In recent years, medical professionals have demonstrated how the HoloLens can assist in surgeries, ranging from collarbone repairs to spinal surgeries to cosmetic procedures. Now, the largest children's hospital in the United Kingdom is also ready to deploy the technology.
Alder Hey Children's Hospital, a Liverpool-based facility treating more than 270,000 children per year, is using the Microsoft HoloLens to help surgeons visualize 3D anatomical images and patient information, such as ultrasounds, CT scans, and angiograms, during surgery while keeping their hands free to focus on delicate procedures.
"Imaging a patient's heart from the inside and from the outside is absolutely essential. I have to visualize that 3D view in my head in order to do this operation," said Rafael Guerrero, a cardiac surgeon at Alder Hey, in a blog post.
"You can display those images on a screen in the operating theatre sometimes, but it's not easily accessible; and I can't leave in the middle of an operation to go get more information about my patient. In many cases, the heart has already stopped in order for us to operate."
Elaborating on the possibilities, Guerro outlined how he imagines the HoloLens working in the operating rooms of the future.
"Microsoft HoloLens and mixed reality will, in the future, enable me to have a patient's scans in front of me while I'm doing the operation," said Guerro. "If I can use technology to obtain that information, to see those images in front of me, that helps me tremendously and improves the outcome for my patient."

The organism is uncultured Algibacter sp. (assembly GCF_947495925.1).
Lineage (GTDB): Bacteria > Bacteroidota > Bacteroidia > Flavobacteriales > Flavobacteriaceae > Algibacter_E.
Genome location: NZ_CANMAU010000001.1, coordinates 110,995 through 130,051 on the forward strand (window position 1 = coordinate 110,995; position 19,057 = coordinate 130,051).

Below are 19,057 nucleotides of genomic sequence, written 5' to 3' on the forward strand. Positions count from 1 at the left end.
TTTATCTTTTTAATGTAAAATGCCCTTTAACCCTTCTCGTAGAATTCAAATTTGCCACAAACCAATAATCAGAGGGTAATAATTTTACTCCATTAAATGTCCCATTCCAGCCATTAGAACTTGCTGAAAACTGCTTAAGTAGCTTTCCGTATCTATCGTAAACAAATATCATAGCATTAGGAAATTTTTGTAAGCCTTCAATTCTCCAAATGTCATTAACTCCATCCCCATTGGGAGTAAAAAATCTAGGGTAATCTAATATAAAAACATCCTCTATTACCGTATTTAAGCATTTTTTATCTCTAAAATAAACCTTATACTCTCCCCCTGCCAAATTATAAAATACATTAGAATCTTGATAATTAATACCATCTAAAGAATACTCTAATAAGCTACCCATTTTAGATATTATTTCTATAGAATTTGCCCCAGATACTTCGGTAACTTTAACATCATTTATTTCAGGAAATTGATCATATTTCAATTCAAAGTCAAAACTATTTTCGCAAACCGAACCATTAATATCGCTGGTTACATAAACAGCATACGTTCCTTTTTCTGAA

The hospital has enlisted Microsoft partner Black Marble to develop the applications for displaying information and deploy the system, which also includes Microsoft's large format touchscreen computer Surface Hub and Azure cloud storage to facilitate information sharing and collaboration between doctors and surgeons.
"HoloLens has powerful visualization capabilities. Coupled with the Surface Hub, which is excellent for transforming collaborative experiences, we saw a range of opportunities for creating engaging user experiences," said Robert Hogg, CEO of Black Marble.
"The common factor for both these devices is that they are delivered on the Universal Windows Platform (UWP), which enabled us to write the application once, and still take advantage of the best features of both devices."
Chalk this up as another example of augmented reality headsets as the prescription to improve work procedures in the enterprise sector today ahead of viable solutions built more for the consumer space. Moreover, this serves as yet another example of how HoloLen's 3D visualization and gesture-based UI is already ready for prime time.
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